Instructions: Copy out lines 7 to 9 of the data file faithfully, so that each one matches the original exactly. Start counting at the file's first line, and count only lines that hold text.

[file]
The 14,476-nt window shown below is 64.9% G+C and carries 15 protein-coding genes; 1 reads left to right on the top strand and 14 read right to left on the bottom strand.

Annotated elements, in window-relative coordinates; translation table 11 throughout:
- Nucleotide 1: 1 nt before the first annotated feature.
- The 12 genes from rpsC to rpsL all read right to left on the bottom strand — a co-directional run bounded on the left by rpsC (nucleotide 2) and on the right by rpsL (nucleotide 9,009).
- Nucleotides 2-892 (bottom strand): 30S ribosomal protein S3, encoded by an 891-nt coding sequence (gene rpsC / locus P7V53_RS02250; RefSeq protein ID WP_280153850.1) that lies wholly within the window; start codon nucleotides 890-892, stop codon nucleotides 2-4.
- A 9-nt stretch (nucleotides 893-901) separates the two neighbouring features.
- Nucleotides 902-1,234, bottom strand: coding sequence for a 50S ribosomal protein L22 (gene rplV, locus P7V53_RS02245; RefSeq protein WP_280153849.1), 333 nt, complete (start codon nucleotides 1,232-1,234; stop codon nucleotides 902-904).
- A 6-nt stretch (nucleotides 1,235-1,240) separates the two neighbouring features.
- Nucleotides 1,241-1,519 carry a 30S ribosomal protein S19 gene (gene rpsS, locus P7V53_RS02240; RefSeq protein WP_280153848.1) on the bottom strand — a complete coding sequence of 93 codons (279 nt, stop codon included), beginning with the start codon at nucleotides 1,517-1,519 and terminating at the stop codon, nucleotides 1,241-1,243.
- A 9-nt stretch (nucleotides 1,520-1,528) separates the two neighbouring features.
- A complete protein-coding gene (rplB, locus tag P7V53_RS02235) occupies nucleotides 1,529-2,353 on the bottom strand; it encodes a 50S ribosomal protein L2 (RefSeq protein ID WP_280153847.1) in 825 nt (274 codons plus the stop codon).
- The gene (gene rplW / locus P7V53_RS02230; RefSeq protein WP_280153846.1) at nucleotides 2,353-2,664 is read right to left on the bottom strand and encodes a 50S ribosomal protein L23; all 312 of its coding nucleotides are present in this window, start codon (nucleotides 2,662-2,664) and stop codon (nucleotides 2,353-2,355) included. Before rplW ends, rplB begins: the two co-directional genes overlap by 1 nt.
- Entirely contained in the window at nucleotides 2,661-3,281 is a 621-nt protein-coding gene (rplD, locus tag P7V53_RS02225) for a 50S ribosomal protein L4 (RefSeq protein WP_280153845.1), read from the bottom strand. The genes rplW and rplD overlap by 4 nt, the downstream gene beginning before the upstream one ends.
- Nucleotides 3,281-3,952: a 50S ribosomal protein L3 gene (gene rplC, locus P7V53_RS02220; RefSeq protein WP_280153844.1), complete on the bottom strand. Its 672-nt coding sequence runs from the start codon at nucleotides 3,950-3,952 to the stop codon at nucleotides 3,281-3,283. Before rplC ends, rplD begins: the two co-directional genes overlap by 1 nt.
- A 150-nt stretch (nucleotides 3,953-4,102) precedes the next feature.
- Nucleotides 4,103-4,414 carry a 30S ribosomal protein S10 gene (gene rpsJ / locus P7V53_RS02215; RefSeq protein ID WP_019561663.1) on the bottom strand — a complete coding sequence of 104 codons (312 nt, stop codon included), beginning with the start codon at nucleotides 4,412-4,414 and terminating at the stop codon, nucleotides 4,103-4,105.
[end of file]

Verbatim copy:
- Nucleotides 902-1,234, bottom strand: coding sequence for a 50S ribosomal protein L22 (gene rplV, locus P7V53_RS02245; RefSeq protein WP_280153849.1), 333 nt, complete (start codon nucleotides 1,232-1,234; stop codon nucleotides 902-904).
- A 6-nt stretch (nucleotides 1,235-1,240) separates the two neighbouring features.
- Nucleotides 1,241-1,519 carry a 30S ribosomal protein S19 gene (gene rpsS, locus P7V53_RS02240; RefSeq protein WP_280153848.1) on the bottom strand — a complete coding sequence of 93 codons (279 nt, stop codon included), beginning with the start codon at nucleotides 1,517-1,519 and terminating at the stop codon, nucleotides 1,241-1,243.